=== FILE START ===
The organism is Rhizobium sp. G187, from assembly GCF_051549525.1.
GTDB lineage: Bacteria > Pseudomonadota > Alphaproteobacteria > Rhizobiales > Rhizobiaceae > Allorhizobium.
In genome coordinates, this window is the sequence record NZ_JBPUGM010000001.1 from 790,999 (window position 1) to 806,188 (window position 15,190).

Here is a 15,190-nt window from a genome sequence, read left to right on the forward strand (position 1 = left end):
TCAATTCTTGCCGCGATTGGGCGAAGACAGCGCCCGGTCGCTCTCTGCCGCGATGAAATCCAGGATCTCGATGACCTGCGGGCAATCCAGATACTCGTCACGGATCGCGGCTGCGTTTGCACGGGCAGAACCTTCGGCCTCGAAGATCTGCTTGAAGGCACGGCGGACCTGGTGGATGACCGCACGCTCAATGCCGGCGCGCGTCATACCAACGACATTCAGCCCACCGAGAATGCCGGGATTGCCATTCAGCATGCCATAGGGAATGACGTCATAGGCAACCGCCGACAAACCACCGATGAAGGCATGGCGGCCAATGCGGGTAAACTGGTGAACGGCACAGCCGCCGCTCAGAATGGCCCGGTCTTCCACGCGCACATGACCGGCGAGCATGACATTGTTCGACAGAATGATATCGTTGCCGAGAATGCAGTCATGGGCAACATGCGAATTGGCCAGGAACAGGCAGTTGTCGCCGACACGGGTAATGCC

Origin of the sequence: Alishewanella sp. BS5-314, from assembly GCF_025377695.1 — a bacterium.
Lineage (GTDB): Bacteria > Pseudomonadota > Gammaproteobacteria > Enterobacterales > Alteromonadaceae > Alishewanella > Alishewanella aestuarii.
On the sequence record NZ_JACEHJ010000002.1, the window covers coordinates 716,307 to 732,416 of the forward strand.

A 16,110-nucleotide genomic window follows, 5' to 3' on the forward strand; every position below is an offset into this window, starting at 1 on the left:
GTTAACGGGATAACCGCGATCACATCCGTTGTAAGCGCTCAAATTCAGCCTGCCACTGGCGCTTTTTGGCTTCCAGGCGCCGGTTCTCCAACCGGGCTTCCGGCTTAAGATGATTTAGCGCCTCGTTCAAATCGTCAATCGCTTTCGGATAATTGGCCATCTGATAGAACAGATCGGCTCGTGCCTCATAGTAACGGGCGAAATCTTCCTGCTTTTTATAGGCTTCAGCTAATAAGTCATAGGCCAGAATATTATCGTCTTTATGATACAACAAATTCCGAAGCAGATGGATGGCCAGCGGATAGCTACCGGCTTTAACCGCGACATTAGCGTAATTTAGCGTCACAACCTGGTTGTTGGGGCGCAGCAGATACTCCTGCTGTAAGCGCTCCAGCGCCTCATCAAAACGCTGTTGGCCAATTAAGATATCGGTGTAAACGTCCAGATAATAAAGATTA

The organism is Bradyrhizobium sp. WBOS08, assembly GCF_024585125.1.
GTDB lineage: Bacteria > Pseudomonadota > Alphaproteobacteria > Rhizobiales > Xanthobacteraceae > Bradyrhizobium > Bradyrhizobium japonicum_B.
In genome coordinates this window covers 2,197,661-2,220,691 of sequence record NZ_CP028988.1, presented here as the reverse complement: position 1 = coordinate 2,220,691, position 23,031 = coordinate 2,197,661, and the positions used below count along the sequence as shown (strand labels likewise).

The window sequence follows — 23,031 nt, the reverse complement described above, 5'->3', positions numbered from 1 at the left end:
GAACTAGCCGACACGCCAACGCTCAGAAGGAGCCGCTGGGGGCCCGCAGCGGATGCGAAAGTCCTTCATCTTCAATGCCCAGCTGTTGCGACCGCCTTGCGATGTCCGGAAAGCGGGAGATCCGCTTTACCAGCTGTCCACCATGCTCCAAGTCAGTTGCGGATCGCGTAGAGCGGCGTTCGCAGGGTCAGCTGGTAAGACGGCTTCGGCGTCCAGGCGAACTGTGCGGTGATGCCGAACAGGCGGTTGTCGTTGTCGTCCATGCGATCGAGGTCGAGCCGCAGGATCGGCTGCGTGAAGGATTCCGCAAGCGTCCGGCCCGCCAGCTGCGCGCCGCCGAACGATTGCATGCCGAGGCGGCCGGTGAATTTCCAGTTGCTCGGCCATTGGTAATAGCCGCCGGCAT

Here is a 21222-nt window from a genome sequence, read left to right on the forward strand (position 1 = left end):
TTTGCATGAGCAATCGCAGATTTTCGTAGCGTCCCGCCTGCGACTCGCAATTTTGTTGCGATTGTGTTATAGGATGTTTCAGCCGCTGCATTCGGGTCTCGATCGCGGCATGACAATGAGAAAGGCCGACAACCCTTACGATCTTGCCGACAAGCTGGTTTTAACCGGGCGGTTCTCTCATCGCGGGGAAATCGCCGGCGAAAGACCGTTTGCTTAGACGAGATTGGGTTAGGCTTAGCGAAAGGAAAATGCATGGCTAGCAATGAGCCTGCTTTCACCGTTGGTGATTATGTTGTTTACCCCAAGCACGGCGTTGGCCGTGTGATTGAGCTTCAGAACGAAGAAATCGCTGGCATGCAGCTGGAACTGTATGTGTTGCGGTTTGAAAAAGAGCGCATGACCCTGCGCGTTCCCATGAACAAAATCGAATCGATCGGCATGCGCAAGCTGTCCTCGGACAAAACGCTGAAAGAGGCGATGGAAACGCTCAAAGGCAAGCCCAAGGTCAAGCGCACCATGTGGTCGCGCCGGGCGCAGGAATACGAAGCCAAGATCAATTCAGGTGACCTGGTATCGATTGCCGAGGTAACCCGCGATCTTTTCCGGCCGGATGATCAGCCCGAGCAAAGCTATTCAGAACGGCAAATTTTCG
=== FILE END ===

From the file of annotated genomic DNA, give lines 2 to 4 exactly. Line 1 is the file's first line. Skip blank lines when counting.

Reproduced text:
GTDB lineage: Bacteria > Pseudomonadota > Alphaproteobacteria > Rhizobiales > Rhizobiaceae > Allorhizobium.
In genome coordinates, this window is the sequence record NZ_JBPUGM010000001.1 from 790,999 (window position 1) to 806,188 (window position 15,190).

Here is a 15,190-nt window from a genome sequence, read left to right on the forward strand (position 1 = left end):